1

I am trying to access MySQL stored procedures from a perl script but I receive this error:

"can't return a result set in the given context"

As you can see, the procedure below returns two tables of results. Initially, I thought that the problem was a result of this, but the same error occurs if I call stored procs that have only one select statement.

Here is the proc:

DELIMITER $$

CREATE DEFINER=`root`@`localhost` PROCEDURE `GetPictureDataForSendMsg`(memIdVal VARCHAR(4))
begin
   select val, size3
   from members
   where memid=memIdVal;

   select id, filename, picname, picsize
   from pictures
   where memid=memIdVal order by id asc; 
end

Which is called by:

$input = 'ABC1';
$dbh = DBI->connect("DBI:mysql:$db:$server;mysql_multi_statements=true", "$user", "$password");
my $result = $dbh->prepare('CALL GetPictureDataForSendMsg($input)') or error($q, "Problem with database call");
$result->execute or error($q, "Problem with database call");

The error is linked to the execute statement. I have the necessary privileges and the newest version of MySQL; the procedure runs perfectly in the command line.

What's wrong? Thanks for your help.

3

You have single quotes around the CALL... statement. Variables are only interpolated in double-quoted strings, not single-quotes strings. Change those to double-quotes like this:

my $result = $dbh->prepare("CALL GetPictureDataForSendMsg($input)") or error($q, "Problem with database call");

This will interpolate the variable into the string, so you're now sending "CALL GetPictureDataForSendMsg(ABC1)" to the database. That won't work either. The database is going to put whatever you give it as a parameter directly into the SQL string. If you quote ABC1 like this 'ABC1' then it will see that as a string; otherwise it will think that ABC1 is the name of a column - which it isn't.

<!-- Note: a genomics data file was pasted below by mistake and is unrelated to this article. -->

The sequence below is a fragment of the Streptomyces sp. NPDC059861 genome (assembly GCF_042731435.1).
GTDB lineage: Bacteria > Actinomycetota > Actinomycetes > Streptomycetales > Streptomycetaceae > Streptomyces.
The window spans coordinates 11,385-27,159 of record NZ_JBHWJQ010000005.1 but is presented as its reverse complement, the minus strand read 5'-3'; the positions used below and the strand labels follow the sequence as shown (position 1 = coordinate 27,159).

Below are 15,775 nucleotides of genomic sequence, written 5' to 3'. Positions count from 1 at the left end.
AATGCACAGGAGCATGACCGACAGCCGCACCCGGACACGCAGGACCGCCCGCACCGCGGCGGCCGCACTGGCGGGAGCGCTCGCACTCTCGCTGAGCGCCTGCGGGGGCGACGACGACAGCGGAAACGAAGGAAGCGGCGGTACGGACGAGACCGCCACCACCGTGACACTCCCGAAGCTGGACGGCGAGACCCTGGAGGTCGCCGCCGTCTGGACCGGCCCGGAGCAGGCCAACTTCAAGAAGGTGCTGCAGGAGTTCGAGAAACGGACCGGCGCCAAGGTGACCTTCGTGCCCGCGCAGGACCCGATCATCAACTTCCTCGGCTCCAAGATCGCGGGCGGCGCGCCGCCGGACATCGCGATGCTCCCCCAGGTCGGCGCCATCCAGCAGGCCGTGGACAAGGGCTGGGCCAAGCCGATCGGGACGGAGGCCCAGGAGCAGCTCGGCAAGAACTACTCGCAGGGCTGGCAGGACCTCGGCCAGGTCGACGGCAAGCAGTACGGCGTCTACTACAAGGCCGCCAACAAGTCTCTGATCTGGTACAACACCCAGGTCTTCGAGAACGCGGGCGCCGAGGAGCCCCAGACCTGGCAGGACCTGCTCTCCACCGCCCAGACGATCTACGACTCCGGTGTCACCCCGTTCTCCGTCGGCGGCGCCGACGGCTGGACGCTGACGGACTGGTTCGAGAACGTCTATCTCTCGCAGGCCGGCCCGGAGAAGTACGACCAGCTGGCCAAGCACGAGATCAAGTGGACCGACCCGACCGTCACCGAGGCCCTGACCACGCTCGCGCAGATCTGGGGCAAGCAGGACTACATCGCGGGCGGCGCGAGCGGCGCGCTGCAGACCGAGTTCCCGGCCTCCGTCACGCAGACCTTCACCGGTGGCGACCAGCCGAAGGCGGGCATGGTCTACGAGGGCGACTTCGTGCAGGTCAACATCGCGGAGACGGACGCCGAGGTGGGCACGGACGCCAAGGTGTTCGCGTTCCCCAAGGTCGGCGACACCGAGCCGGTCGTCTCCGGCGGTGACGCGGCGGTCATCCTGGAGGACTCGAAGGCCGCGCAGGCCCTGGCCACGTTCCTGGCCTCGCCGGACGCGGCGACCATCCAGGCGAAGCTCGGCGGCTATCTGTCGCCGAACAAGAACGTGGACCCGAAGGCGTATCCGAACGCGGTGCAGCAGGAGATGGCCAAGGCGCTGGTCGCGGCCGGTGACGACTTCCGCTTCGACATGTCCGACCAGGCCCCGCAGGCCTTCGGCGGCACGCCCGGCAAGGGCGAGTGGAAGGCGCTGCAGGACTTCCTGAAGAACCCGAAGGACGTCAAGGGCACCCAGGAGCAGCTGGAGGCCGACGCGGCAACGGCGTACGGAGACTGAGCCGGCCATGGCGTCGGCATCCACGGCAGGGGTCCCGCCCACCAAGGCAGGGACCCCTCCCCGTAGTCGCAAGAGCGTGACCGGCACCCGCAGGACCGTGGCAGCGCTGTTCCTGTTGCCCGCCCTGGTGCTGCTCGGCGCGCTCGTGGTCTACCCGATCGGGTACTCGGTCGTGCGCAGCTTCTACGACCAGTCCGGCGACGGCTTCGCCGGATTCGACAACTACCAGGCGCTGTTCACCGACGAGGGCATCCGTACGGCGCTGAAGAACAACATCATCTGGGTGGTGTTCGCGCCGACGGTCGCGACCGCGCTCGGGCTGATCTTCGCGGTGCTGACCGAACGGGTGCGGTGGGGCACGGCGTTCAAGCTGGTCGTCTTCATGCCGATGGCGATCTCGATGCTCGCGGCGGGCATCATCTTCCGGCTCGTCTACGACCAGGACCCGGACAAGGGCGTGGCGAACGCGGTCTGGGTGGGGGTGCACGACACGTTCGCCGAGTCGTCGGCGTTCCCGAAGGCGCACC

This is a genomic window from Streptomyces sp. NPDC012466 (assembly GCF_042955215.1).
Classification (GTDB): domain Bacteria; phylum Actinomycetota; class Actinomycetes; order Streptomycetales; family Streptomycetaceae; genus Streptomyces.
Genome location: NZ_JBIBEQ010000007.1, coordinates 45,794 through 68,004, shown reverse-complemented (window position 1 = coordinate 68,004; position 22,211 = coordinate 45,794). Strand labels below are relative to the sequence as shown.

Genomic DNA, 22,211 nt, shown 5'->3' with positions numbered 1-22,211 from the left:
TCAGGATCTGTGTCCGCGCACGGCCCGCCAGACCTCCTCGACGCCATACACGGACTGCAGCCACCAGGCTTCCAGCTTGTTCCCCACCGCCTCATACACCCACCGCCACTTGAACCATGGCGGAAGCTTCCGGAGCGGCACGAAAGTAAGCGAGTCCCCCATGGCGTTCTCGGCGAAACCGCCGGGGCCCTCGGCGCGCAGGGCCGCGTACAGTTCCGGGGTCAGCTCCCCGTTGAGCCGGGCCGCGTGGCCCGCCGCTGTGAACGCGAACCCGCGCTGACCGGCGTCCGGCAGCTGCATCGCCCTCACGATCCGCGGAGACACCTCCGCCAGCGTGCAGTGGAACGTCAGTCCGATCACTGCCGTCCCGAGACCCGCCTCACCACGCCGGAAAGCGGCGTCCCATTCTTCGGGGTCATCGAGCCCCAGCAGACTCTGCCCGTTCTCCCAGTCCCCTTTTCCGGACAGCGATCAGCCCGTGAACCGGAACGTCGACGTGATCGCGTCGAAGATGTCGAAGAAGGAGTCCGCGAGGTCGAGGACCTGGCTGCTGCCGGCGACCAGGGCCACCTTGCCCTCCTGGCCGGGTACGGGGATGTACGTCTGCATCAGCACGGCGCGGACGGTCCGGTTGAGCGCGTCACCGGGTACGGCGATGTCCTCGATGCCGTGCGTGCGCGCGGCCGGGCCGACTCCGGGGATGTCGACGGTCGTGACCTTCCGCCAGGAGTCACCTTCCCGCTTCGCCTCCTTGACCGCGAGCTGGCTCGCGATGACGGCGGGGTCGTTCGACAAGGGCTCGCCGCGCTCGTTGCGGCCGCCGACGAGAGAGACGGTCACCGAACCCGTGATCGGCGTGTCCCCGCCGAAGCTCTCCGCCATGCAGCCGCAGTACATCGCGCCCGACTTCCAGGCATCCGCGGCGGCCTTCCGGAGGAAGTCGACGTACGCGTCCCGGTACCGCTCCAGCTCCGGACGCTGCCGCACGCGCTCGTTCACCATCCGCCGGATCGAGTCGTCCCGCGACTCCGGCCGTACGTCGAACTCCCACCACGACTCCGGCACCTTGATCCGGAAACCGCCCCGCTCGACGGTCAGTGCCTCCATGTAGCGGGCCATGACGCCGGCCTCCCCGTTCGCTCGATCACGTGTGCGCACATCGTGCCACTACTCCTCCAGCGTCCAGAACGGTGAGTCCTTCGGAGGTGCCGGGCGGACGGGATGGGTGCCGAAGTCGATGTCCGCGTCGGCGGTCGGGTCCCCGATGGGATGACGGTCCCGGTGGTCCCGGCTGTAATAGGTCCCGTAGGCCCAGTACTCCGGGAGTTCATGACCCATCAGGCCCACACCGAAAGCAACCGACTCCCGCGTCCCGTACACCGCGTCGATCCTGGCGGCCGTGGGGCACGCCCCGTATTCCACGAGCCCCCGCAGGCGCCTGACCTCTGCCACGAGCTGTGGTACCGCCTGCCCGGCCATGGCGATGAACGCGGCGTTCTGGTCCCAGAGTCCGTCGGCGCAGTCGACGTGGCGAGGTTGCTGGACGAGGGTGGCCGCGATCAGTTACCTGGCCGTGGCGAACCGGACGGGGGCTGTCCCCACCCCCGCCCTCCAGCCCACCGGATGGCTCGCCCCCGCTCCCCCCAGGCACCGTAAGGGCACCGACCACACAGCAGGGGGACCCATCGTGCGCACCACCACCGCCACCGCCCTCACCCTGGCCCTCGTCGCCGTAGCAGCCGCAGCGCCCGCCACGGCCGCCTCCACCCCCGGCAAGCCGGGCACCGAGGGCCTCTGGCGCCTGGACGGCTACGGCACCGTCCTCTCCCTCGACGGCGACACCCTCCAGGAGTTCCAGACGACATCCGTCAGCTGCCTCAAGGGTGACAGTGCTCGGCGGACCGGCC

So, this line will work:

my $result = $dbh->prepare("CALL GetPictureDataForSendMsg('$input')") or error($q, "Problem with database call");

But there's a problem with this line too. What if the string represented by $input contains a single-quote? It will break. This is how SQL injection attacks happen. Instead you should use the DBI quote function, like this:

my $result = $dbh->prepare('CALL GetPictureDataForSendMsg('.$dbh->quote($input).')') or error($q, "Problem with database call");

I tested this on my MySQL instance (Server version: 5.1.49-1ubuntu8.1 (Ubuntu)) and it worked.

  • ratsbane, thanks for the comment, you made some good suggestions. However, even with the input string corrected, it still comes up with the same error. – Will Reese Jun 30 '11 at 17:02
  • You mention that you get the same error when you call a stored procedure that only returns one result set. I wonder what would happen if you left this "mysql_multi_statements=true" out of the connect string and try to call one of the stored procedures that returns one result set. Also, what version of MySQL are you running and what version of Perl and DBI? – ratsbane Jun 30 '11 at 17:48
  • Removing the multi_statements clause and switching to a simple, one column, one row, one table proc still returns the same error. My MySQL version is 5.0.77 and my DBD is 3.0007. – Will Reese Jun 30 '11 at 18:44
  • I think that might be it. Here are the versions I'm running: DBI::VERSION: 1.611 DBD::mysql::VERSION: 4.016 I vaguely remember that DBD has some problems with stored procedures or multiple result sets before version 4, though I can't find a citation for that. – ratsbane Jun 30 '11 at 20:21
  • Ratsbane, I'm inclined to agree with you. I've been doing a lot of research and once you put me onto the version question, I've seen some other evidence that supports your claim. Unfortunately, I can't upgrade DBD yet because of our version of Linux, so I can't confirm your solution. Thanks for your help! – Will Reese Jun 30 '11 at 21:03

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